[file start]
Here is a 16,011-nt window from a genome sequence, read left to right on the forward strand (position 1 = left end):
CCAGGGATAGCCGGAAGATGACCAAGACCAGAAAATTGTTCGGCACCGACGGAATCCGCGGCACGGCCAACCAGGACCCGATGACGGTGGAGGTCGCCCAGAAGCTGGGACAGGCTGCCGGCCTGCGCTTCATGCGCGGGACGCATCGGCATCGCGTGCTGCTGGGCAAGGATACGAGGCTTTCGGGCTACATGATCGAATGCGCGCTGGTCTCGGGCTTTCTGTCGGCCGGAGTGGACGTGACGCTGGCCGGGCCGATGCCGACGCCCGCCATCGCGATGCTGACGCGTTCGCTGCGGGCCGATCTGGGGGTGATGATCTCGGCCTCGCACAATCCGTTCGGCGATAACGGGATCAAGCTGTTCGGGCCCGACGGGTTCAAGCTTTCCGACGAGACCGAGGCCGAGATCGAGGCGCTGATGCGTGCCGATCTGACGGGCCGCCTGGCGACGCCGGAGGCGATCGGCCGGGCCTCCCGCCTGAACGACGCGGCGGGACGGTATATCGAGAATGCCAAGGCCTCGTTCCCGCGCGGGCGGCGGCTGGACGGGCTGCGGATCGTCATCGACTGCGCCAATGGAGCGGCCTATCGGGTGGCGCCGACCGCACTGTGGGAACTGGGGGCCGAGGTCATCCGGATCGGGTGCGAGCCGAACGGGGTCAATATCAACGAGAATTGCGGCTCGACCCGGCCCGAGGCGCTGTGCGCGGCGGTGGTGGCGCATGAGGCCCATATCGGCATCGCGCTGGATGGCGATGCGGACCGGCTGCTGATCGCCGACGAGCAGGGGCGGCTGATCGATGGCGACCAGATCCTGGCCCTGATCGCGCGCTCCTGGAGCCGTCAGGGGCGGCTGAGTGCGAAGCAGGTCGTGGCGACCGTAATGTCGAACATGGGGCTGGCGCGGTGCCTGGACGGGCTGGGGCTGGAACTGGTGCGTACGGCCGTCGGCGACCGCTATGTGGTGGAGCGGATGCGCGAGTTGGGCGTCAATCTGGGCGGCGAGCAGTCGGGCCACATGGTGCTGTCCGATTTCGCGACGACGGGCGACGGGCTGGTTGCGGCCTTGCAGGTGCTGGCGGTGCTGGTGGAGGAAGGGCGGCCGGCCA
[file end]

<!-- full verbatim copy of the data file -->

Here is a 16,011-nt window from a genome sequence, read left to right on the forward strand (position 1 = left end):
CCAGGGATAGCCGGAAGATGACCAAGACCAGAAAATTGTTCGGCACCGACGGAATCCGCGGCACGGCCAACCAGGACCCGATGACGGTGGAGGTCGCCCAGAAGCTGGGACAGGCTGCCGGCCTGCGCTTCATGCGCGGGACGCATCGGCATCGCGTGCTGCTGGGCAAGGATACGAGGCTTTCGGGCTACATGATCGAATGCGCGCTGGTCTCGGGCTTTCTGTCGGCCGGAGTGGACGTGACGCTGGCCGGGCCGATGCCGACGCCCGCCATCGCGATGCTGACGCGTTCGCTGCGGGCCGATCTGGGGGTGATGATCTCGGCCTCGCACAATCCGTTCGGCGATAACGGGATCAAGCTGTTCGGGCCCGACGGGTTCAAGCTTTCCGACGAGACCGAGGCCGAGATCGAGGCGCTGATGCGTGCCGATCTGACGGGCCGCCTGGCGACGCCGGAGGCGATCGGCCGGGCCTCCCGCCTGAACGACGCGGCGGGACGGTATATCGAGAATGCCAAGGCCTCGTTCCCGCGCGGGCGGCGGCTGGACGGGCTGCGGATCGTCATCGACTGCGCCAATGGAGCGGCCTATCGGGTGGCGCCGACCGCACTGTGGGAACTGGGGGCCGAGGTCATCCGGATCGGGTGCGAGCCGAACGGGGTCAATATCAACGAGAATTGCGGCTCGACCCGGCCCGAGGCGCTGTGCGCGGCGGTGGTGGCGCATGAGGCCCATATCGGCATCGCGCTGGATGGCGATGCGGACCGGCTGCTGATCGCCGACGAGCAGGGGCGGCTGATCGATGGCGACCAGATCCTGGCCCTGATCGCGCGCTCCTGGAGCCGTCAGGGGCGGCTGAGTGCGAAGCAGGTCGTGGCGACCGTAATGTCGAACATGGGGCTGGCGCGGTGCCTGGACGGGCTGGGGCTGGAACTGGTGCGTACGGCCGTCGGCGACCGCTATGTGGTGGAGCGGATGCGCGAGTTGGGCGTCAATCTGGGCGGCGAGCAGTCGGGCCACATGGTGCTGTCCGATTTCGCGACGACGGGCGACGGGCTGGTTGCGGCCTTGCAGGTGCTGGCGGTGCTGGTGGAGGAAGGGCGGCCGGCCA